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Great Circle on Spherical Earth

great circle

The shortest path between two points on the (spherical) Earth lies on the great circle going through these two points. The great circle is - as the name suggests - the largest possible circle on the sphere. All great circles of a given sphere have both the same radius and the same center as the sphere. The great circle's plane passes through the center of the sphere and divides it into 2 equal hemispheres.

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Great Circle between Two Points

The equation of the great circle is computed most easily in cartesian coordinates. So, if the points were given in spherical coordinates we would transform them to cartesian coordinates first.

Let

p1 = (x1, y1, z1)T
(1a)
p2 = (x2, y2, z2)T
(1b)

be the vectors corresponding to the two points P1 and P2, respectively. The great circle is located in the plane OP1P2 spanned by these two vectors.

If we find two orthonormal vectors u and v in this plane then the equation of the great circle will be

c = r (u cos ω + v sin ω)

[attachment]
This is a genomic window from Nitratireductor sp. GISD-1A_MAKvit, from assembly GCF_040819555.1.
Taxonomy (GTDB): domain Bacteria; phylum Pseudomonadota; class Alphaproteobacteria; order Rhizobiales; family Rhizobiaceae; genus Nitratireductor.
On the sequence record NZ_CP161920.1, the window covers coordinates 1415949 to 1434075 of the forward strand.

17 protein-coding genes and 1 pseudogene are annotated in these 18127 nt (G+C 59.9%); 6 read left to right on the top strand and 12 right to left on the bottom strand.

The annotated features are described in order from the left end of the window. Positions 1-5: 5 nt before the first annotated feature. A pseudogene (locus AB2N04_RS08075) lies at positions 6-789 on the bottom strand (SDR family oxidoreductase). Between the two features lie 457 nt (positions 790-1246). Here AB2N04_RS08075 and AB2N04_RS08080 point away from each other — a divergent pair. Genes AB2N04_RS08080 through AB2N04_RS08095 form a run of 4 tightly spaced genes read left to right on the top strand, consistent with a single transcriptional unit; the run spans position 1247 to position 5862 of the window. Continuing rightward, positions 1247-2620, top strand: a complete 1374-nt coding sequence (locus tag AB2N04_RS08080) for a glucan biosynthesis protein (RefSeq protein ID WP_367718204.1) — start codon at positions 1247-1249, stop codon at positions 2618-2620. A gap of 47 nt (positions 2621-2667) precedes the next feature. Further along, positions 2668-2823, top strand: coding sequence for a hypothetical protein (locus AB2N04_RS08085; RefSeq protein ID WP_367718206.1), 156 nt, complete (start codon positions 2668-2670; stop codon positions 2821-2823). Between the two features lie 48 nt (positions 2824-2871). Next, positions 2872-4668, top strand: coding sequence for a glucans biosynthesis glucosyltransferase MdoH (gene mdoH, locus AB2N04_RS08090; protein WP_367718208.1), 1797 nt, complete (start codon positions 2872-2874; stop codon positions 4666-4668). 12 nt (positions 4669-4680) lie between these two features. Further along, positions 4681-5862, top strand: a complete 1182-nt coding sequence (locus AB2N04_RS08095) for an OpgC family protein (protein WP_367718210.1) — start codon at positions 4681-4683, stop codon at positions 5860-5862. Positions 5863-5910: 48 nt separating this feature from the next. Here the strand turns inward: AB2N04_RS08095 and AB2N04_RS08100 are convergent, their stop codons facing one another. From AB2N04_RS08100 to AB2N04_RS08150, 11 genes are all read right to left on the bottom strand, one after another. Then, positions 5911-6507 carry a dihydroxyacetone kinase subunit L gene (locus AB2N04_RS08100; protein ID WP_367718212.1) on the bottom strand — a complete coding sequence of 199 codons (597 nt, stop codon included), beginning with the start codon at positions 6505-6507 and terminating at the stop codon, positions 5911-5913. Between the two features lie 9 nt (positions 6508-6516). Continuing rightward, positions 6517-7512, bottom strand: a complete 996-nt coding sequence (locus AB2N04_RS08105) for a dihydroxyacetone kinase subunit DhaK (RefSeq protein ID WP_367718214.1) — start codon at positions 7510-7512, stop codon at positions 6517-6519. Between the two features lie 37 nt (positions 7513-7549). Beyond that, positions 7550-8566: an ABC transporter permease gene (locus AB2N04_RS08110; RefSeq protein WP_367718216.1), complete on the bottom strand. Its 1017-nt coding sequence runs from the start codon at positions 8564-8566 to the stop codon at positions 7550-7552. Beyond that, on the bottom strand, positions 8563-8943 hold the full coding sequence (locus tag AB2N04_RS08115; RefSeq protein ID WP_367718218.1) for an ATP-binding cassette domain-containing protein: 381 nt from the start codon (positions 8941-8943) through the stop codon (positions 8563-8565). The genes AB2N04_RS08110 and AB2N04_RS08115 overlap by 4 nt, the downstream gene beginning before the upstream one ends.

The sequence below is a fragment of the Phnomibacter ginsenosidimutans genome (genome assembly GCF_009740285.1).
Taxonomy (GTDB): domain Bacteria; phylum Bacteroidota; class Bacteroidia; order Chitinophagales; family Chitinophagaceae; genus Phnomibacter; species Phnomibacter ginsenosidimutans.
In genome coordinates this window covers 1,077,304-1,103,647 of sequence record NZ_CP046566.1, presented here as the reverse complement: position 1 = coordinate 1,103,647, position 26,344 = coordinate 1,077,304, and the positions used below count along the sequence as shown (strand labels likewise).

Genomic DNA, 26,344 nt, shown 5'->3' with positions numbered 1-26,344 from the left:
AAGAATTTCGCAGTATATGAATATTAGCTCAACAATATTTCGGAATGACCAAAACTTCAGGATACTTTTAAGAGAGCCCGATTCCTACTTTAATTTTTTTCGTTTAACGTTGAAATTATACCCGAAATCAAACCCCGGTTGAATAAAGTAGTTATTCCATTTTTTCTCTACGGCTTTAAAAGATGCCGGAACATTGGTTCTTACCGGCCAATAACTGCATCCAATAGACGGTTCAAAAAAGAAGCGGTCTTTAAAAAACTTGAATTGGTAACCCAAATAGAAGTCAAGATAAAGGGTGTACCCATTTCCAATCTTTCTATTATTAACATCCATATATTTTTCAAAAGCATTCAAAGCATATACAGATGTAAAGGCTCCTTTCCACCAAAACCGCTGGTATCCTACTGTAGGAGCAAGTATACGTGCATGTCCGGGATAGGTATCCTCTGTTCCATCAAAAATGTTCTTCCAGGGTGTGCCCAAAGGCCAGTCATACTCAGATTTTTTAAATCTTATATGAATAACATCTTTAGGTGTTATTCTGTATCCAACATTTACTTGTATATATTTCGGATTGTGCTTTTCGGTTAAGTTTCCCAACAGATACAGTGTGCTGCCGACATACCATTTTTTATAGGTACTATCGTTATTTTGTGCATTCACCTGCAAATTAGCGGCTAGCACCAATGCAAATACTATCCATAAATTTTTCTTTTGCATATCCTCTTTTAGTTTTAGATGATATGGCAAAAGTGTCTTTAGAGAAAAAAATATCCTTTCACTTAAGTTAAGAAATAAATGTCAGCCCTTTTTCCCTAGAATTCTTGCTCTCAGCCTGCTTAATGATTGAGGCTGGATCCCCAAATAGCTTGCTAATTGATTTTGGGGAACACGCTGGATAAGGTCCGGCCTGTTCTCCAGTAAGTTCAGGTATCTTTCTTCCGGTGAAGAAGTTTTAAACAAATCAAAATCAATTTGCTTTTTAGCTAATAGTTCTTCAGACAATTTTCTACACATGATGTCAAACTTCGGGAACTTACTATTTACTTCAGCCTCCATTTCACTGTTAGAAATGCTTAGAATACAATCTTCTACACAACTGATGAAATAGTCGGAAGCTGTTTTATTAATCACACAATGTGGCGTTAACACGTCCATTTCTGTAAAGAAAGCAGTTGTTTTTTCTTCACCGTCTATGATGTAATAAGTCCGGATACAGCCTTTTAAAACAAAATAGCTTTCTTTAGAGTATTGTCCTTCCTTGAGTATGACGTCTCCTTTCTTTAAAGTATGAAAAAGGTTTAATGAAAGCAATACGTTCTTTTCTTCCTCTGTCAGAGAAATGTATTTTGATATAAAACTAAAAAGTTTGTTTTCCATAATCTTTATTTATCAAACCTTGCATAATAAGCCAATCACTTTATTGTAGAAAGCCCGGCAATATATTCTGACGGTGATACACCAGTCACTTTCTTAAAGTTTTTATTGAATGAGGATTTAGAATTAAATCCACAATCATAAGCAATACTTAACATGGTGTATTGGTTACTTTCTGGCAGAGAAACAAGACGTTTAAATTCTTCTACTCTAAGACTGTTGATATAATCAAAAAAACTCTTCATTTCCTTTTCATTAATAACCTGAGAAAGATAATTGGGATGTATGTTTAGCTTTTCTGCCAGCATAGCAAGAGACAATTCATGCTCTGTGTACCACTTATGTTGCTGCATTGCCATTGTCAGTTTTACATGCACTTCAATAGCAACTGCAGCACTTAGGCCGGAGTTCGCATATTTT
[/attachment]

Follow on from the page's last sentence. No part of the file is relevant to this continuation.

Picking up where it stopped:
(2)
0° ≤ ω < 360°

The obvious choice for the vector u is the normalized vector p1:

u = p1 / R.
(3)

The vector product

w = p1 x p2
(4)

is orthogonal to the plane OP1P2. The unit vector

v = u x w / |w|.
(5)

is in the plane OP1P2 and is orthogonal to u.

Another way to compute the vector v is by using the Gram-Schmidt orthonormalization process. The angle δ between p1 and p2 can be computed using the scalar product:

p1 · p2 = R2 cos δ.
(6)

The projection of p2 to u is:

pu = R cos(δ) u.
(7)

The vector

pv = p2 - pu
(8)

is orthogonal to p1 and is in the plane OP1P2. Hence the normalized vector v is our searched vector:

v = pv / |pv| 
(9)

The above calculations break if the vectors p1 and p2 are parallel, because then they do not specify a plane. This happens if the corresponding points are either identical or antipodal. In this case there are infinite many great circles through P1 and P2. Their equations are still given by

c = r (u cos ω + v sin ω)
(10)

where v is an arbitrary unit vector orthogonal to u.

Shortest Distance between Two Points